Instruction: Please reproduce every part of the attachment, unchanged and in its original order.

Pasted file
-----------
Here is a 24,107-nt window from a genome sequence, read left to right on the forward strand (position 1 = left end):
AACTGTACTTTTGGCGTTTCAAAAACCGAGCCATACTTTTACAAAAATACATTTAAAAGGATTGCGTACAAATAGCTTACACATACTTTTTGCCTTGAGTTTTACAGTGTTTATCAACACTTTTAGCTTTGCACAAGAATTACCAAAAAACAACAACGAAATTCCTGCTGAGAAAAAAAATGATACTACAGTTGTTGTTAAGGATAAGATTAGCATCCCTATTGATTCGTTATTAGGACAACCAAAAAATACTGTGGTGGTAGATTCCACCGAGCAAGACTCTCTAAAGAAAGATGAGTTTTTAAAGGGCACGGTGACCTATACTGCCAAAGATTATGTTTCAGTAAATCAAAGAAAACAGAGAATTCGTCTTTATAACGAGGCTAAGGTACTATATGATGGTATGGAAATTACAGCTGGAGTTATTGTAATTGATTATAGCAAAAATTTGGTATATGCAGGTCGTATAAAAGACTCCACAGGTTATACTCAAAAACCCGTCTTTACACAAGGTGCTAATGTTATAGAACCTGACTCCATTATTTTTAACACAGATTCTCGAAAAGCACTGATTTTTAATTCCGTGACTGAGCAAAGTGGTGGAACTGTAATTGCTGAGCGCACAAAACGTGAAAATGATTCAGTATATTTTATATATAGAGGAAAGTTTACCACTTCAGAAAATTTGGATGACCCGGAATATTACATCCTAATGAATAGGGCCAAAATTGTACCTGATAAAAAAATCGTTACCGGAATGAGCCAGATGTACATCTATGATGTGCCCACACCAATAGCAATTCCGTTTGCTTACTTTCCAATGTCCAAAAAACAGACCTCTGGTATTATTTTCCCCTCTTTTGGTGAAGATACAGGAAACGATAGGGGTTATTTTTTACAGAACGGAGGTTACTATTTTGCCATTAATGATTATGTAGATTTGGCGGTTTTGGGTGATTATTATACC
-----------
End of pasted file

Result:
Here is a 24,107-nt window from a genome sequence, read left to right on the forward strand (position 1 = left end):
AACTGTACTTTTGGCGTTTCAAAAACCGAGCCATACTTTTACAAAAATACATTTAAAAGGATTGCGTACAAATAGCTTACACATACTTTTTGCCTTGAGTTTTACAGTGTTTATCAACACTTTTAGCTTTGCACAAGAATTACCAAAAAACAACAACGAAATTCCTGCTGAGAAAAAAAATGATACTACAGTTGTTGTTAAGGATAAGATTAGCATCCCTATTGATTCGTTATTAGGACAACCAAAAAATACTGTGGTGGTAGATTCCACCGAGCAAGACTCTCTAAAGAAAGATGAGTTTTTAAAGGGCACGGTGACCTATACTGCCAAAGATTATGTTTCAGTAAATCAAAGAAAACAGAGAATTCGTCTTTATAACGAGGCTAAGGTACTATATGATGGTATGGAAATTACAGCTGGAGTTATTGTAATTGATTATAGCAAAAATTTGGTATATGCAGGTCGTATAAAAGACTCCACAGGTTATACTCAAAAACCCGTCTTTACACAAGGTGCTAATGTTATAGAACCTGACTCCATTATTTTTAACACAGATTCTCGAAAAGCACTGATTTTTAATTCCGTGACTGAGCAAAGTGGTGGAACTGTAATTGCTGAGCGCACAAAACGTGAAAATGATTCAGTATATTTTATATATAGAGGAAAGTTTACCACTTCAGAAAATTTGGATGACCCGGAATATTACATCCTAATGAATAGGGCCAAAATTGTACCTGATAAAAAAATCGTTACCGGAATGAGCCAGATGTACATCTATGATGTGCCCACACCAATAGCAATTCCGTTTGCTTACTTTCCAATGTCCAAAAAACAGACCTCTGGTATTATTTTCCCCTCTTTTGGTGAAGATACAGGAAACGATAGGGGTTATTTTTTACAGAACGGAGGTTACTATTTTGCCATTAATGATTATGTAGATTTGGCGGTTTTGGGTGATTATTATACC